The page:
I hate to jump in here, but I feel that I must. Actually, I am very serious about staffing at both of my establishments. It is quite a tough job to staff large cocktail bars like Flatiron, Pegu and Clover Club. PDT, Death & Co, and Milk & Honey are very small spaces which require a smaller bar staff. They also have the luxury of not having to deal with large crowds which can a deterrent for serious cocktail bartenders. Lately, with the influx of new cocktail bars run by people who do not have the knowledge to train new bartenders, we are facing more poaching than ever. If we want the community to grow, we all need to train new bartenders; which means that yes, you may come into one of the above mentioned bars and have a newer bartender who in 6 months will be right up there with the greats. Remember, Phil Ward was once a barback..... look at him now.

Also, Giu is the only bartender from Flatiron who is currently at Clover Club.

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I wonder if Clover Club should replace Flatiron on that list as much of the experience and talent have migrated to the former. I also think Julie's vision is being better realized at Clover.

Losing a barkeeper such as Giuseppe (who is, I believe, effing fantastic) would be a huge loss for any place. But filling that slot partially with a dude from D+C can't be all bad.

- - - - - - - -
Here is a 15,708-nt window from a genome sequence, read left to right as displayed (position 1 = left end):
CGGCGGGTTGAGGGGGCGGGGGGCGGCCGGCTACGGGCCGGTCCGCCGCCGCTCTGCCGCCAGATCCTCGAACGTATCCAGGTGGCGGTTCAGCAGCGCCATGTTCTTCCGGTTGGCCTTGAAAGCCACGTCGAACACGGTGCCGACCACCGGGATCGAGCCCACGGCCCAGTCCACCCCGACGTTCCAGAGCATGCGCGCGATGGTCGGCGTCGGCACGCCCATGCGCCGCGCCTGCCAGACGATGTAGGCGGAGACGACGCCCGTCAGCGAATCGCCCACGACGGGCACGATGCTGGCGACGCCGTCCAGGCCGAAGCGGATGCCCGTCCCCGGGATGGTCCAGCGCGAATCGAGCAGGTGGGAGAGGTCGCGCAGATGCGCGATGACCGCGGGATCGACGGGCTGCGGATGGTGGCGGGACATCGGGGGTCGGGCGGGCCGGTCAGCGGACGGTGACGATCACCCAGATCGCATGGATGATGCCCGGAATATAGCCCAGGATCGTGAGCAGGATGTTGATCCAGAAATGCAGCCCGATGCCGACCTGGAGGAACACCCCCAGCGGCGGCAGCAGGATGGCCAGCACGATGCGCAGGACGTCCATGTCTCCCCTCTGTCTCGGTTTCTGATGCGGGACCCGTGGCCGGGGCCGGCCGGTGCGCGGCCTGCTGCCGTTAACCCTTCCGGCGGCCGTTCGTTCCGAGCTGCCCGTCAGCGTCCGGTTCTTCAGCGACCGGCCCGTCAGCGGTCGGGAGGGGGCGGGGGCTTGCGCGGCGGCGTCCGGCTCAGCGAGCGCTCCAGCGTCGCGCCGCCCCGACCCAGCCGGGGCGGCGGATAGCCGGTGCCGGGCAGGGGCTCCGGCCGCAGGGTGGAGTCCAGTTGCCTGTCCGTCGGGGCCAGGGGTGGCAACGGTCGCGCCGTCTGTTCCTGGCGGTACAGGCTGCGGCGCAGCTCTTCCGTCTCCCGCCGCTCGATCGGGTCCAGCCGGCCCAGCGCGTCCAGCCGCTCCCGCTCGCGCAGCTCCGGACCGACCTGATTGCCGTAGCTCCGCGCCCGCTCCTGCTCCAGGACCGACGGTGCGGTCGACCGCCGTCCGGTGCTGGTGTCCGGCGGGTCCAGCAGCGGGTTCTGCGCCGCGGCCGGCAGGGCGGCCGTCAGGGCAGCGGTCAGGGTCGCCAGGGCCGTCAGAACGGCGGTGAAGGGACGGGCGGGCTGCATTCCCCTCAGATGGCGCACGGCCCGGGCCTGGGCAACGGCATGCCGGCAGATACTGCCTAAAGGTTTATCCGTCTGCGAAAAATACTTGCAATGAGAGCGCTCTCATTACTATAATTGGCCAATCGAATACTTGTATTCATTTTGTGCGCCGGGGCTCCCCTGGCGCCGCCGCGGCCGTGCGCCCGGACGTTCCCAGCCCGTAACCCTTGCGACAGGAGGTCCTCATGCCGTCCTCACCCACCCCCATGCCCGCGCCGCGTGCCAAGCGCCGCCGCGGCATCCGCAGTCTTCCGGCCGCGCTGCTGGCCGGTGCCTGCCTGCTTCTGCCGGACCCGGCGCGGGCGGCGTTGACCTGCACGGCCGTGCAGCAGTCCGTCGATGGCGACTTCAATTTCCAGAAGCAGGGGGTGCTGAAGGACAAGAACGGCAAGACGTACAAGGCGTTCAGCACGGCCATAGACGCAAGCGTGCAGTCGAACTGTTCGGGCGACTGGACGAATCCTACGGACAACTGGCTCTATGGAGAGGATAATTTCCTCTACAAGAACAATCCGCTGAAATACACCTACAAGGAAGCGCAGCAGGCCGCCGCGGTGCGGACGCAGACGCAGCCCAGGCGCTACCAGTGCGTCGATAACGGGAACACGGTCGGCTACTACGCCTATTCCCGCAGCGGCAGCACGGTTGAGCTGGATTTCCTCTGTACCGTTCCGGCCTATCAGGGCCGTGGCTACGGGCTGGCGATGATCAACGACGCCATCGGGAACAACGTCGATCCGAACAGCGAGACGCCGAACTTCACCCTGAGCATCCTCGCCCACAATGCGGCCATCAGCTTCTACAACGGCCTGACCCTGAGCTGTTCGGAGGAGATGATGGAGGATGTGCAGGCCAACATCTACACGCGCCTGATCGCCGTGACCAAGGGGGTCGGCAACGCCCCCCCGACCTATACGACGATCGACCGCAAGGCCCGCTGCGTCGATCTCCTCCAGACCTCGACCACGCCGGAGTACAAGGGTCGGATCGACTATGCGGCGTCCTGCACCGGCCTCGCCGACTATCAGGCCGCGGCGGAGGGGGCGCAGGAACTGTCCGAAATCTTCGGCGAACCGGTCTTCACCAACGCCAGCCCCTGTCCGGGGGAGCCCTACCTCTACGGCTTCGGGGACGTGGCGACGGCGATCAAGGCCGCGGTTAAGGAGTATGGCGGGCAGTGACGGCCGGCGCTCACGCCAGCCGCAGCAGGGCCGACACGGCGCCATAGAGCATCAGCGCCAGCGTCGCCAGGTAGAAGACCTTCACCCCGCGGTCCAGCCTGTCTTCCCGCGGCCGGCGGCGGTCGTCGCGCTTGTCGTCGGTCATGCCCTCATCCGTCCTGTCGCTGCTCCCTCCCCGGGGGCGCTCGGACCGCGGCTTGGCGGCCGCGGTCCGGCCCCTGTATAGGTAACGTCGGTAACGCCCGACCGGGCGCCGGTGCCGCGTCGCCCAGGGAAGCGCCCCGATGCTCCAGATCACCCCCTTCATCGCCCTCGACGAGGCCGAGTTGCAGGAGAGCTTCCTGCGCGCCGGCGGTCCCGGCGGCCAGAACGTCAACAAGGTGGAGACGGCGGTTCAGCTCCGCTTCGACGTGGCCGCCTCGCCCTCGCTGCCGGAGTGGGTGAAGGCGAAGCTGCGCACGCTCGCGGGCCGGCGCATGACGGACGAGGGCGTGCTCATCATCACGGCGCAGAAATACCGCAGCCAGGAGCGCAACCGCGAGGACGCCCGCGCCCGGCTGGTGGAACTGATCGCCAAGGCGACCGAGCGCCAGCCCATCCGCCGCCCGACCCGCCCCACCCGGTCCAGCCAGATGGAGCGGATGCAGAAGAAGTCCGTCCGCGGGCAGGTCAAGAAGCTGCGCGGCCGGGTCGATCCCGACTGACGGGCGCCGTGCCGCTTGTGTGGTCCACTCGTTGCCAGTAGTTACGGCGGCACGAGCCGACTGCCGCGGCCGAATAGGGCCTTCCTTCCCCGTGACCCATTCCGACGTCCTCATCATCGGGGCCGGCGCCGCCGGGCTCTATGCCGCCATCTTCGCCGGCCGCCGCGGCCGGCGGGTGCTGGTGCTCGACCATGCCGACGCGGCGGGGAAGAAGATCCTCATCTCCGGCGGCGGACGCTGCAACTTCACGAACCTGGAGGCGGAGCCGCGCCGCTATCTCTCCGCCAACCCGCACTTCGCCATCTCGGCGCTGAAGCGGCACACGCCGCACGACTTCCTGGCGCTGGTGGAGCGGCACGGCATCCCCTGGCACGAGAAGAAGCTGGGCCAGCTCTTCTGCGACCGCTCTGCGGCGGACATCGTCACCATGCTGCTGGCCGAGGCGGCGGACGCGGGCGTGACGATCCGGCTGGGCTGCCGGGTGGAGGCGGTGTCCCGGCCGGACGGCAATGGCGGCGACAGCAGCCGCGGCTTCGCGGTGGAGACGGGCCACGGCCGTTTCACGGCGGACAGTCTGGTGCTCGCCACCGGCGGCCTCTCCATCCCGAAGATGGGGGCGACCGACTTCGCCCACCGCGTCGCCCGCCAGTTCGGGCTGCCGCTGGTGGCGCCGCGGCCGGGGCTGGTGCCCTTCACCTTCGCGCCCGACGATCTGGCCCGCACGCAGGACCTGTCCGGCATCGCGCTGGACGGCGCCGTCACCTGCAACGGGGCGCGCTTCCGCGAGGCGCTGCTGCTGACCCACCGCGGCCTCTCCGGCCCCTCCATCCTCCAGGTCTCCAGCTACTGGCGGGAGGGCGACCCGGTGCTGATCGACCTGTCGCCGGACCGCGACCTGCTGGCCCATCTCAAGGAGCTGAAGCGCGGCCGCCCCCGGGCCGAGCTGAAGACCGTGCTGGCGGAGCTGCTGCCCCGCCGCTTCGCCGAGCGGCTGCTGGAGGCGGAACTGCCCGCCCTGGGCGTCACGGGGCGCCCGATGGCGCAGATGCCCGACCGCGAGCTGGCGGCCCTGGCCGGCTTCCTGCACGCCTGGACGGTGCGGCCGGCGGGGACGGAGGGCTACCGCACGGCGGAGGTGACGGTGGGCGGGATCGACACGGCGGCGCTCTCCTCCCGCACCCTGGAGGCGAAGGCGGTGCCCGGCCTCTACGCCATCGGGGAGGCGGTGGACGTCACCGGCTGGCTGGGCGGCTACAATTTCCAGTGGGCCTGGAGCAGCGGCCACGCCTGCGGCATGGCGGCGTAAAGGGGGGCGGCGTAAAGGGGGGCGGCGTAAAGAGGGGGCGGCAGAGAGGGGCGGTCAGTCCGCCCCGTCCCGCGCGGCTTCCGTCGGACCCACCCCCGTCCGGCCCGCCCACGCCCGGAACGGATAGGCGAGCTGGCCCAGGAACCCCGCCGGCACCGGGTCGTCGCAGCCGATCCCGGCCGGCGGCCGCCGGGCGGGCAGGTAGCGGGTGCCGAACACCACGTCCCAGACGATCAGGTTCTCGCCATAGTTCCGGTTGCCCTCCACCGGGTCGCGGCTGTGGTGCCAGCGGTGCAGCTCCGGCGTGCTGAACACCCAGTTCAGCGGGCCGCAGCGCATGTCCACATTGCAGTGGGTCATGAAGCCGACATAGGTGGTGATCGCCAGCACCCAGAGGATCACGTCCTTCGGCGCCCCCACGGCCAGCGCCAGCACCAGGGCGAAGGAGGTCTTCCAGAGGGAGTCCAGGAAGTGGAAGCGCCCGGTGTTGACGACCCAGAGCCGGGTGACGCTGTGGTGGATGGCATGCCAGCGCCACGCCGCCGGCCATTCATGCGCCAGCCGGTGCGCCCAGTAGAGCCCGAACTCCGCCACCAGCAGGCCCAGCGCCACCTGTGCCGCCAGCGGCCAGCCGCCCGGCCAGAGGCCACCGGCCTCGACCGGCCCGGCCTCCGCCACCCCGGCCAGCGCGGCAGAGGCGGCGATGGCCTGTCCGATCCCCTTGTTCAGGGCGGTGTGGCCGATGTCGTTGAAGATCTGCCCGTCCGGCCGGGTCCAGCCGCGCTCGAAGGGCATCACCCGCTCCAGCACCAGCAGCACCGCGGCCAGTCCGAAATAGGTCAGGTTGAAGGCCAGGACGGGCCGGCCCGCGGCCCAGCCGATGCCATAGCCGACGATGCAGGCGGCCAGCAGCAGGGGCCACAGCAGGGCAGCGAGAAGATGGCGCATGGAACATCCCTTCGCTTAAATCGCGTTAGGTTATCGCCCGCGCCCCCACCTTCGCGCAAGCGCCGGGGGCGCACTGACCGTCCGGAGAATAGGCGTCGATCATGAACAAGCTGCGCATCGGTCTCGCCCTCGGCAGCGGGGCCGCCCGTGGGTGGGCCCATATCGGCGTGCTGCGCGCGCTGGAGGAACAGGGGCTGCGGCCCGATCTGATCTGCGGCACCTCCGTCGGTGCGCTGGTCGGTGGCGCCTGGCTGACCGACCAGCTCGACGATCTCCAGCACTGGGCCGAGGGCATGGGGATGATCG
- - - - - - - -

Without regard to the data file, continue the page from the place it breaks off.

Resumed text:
Then again, I may be a bit biased.


It's just cold booze in a glass. Drink it, dammit.

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I hate to jump in here, but I feel that I must.  Actually, I am very serious about staffing at both of my establishments.  It is quite a tough job to staff large cocktail bars like Flatiron, Pegu and Clover Club.  PDT, Death & Co, and Milk & Honey are very small spaces which require a smaller bar staff.  They also have the luxury of not having to deal with large crowds which can a deterrent for serious cocktail bartenders.  Lately, with the influx of new cocktail bars run by people who do not have the knowledge to train new bartenders, we are facing more poaching than ever.  If we want the community to grow, we all need to train new bartenders; which means that yes, you may come into one of the above mentioned bars and have a newer bartender who in 6 months will be right up there with the greats.  Remember, Phil Ward was once a barback..... look at him now.